Business & Finance
Commentary
7/30/2004
07:35 PM
Stephanie Stahl
Stephanie Stahl
Commentary
Connect Directly
RSS
E-Mail
50%
50%

Editor's Note: A Return To Rewards

With many of the tough times behind a lot of companies, I'm hearing more talk about some things I haven't heard in a while: motivating employees, investing in employees, and retention strategies. These things didn't necessarily disappear in recent years, but they just weren't at the top of the priority list for many. And as the IT workforce shrinks, these issues may (and should) become even more important.

Here's what one business-technology manager recently told me: "As the cost-cutting days come to an end, new opportunities will open up, thus employees now have something they haven't had in a while--options." He wasn't talking about stock options, but rather new opportunities in an improving economy where talent and skill and creativity will be rewarded.

"The really cool part," he said, is that "with these dynamics comes a breath of fresh air ... renewed creativity ... a sense of excitement that comes with the freedom to position one's self where you can both have fun and be a key contributor. And with this comes an increase in quality--quality software and quality customer service."

Another CIO recently said that her organization has become very focused on training, morale, improving skill sets, and developing leadership capabilities. So much so that some managers have bonuses tied to preventing turnover of high-potential employees.

It's been a while since I got letters from people telling me what a great employee-focused, creativity-encouraged, stimulating organization they work for. But I suspect those days are returning. If you work in one of those companies, we'd like to hear about it.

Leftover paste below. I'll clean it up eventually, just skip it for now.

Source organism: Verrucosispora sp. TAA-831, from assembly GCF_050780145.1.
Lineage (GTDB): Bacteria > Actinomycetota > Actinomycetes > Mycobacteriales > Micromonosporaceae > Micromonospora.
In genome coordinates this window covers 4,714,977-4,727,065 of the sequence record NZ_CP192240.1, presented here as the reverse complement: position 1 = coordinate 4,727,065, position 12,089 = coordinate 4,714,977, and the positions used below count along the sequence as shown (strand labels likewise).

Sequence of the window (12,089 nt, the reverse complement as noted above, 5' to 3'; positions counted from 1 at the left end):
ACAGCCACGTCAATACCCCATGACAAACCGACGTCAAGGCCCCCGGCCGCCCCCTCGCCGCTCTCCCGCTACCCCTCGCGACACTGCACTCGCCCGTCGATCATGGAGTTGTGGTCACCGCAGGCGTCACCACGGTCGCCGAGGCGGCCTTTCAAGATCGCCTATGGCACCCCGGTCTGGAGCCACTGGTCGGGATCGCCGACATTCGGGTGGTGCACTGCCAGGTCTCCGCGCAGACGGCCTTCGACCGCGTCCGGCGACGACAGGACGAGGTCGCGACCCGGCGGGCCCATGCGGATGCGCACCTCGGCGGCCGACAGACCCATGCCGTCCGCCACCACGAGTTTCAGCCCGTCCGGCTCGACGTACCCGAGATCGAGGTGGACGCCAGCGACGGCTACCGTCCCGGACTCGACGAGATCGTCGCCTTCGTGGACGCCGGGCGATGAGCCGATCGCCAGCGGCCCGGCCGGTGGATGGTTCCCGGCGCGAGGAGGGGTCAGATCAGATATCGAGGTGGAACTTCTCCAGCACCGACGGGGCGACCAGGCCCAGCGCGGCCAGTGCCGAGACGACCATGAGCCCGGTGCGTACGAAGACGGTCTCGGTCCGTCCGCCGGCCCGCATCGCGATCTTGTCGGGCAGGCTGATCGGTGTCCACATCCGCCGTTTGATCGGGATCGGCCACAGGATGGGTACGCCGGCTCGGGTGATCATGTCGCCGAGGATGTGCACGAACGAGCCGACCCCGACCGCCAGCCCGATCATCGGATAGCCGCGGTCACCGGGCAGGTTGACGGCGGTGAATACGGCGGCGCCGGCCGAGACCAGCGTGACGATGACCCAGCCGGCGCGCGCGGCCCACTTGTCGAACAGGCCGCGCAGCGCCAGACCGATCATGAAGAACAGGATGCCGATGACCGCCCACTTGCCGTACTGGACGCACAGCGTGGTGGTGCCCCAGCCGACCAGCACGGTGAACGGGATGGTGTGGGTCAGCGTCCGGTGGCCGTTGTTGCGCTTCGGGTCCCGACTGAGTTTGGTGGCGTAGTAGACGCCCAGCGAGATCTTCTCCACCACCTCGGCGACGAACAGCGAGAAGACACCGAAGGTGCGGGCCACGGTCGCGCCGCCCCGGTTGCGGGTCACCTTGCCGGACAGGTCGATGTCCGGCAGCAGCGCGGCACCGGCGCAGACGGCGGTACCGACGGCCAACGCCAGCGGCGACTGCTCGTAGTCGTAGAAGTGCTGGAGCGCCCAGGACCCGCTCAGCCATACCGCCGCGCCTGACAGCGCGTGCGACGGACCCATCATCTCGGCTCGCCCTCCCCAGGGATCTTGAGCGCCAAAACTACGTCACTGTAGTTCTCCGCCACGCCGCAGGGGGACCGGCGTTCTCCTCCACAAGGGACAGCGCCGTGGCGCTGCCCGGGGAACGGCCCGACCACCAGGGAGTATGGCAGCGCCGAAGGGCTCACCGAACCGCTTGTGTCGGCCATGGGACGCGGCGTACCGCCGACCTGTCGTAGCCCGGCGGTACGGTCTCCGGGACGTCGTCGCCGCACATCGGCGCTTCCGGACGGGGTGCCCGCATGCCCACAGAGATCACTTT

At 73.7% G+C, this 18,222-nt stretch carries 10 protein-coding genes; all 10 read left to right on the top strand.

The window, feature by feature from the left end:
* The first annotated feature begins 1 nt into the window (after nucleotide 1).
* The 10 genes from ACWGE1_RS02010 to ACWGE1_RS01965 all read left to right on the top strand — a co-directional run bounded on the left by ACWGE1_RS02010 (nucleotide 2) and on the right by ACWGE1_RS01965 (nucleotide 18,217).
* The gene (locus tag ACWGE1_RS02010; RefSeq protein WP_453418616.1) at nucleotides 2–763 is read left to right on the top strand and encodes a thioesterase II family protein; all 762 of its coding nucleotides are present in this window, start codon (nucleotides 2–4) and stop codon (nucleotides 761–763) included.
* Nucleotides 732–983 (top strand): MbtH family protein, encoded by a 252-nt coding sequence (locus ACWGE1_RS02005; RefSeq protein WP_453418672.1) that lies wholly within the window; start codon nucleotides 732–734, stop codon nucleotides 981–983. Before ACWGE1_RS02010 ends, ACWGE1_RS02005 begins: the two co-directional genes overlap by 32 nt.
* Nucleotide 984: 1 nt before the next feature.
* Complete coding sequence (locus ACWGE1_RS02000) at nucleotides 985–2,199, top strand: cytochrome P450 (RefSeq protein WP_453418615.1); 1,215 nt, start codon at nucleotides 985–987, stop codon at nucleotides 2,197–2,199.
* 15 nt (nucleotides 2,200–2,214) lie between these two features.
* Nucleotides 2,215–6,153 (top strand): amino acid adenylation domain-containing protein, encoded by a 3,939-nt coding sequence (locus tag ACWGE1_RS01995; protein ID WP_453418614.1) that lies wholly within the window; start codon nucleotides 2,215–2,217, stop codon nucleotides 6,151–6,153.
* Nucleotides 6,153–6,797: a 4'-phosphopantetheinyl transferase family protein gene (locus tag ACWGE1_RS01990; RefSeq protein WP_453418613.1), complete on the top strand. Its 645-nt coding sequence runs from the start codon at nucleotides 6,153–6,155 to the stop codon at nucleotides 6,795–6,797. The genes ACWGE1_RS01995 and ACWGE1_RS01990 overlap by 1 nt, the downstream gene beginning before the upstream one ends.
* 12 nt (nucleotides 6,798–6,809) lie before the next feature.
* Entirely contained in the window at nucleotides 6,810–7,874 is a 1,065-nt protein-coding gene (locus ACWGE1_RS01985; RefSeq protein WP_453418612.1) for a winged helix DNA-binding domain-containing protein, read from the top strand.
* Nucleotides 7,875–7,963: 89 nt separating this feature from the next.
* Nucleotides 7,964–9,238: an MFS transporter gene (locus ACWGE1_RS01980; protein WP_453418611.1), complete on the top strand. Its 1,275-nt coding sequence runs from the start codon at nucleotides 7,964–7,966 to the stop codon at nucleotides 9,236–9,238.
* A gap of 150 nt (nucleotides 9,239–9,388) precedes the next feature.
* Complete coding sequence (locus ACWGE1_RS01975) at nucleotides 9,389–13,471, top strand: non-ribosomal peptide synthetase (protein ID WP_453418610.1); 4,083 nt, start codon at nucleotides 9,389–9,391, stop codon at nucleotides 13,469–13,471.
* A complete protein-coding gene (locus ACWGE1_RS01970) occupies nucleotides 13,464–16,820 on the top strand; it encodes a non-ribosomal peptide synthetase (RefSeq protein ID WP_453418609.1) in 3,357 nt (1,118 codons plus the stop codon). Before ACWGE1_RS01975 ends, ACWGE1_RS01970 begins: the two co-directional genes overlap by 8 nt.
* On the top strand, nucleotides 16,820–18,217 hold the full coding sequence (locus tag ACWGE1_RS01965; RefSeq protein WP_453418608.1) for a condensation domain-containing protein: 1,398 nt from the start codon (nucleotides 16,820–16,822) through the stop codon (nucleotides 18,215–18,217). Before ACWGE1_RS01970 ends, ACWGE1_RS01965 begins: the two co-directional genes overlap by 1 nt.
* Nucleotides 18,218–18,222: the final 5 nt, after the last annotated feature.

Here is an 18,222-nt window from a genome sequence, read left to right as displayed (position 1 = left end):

Stephanie Stahl,
Editor-in-chief
sstahl@cmp.com


To discuss this column with other readers, please visit Stephanie Stahl's forum on the Listening Post.

To find out more about Stephanie Stahl, please visit her page on the Listening Post.

Comment  | 
Print  | 
More Insights
IT's Reputation: What the Data Says
IT's Reputation: What the Data Says
InformationWeek's IT Perception Survey seeks to quantify how IT thinks it's doing versus how the business really views IT's performance in delivering services - and, more important, powering innovation. Our results suggest IT leaders should worry less about whether they're getting enough resources and more about the relationships they have with business unit peers.
Register for InformationWeek Newsletters
White Papers
Current Issue
InformationWeek Tech Digest September 24, 2014
Start improving branch office support by tapping public and private cloud resources to boost performance, increase worker productivity, and cut costs.
Video
Slideshows
Twitter Feed
InformationWeek Radio
Sponsored Live Streaming Video
Everything You've Been Told About Mobility Is Wrong
Attend this video symposium with Sean Wisdom, Global Director of Mobility Solutions, and learn about how you can harness powerful new products to mobilize your business potential.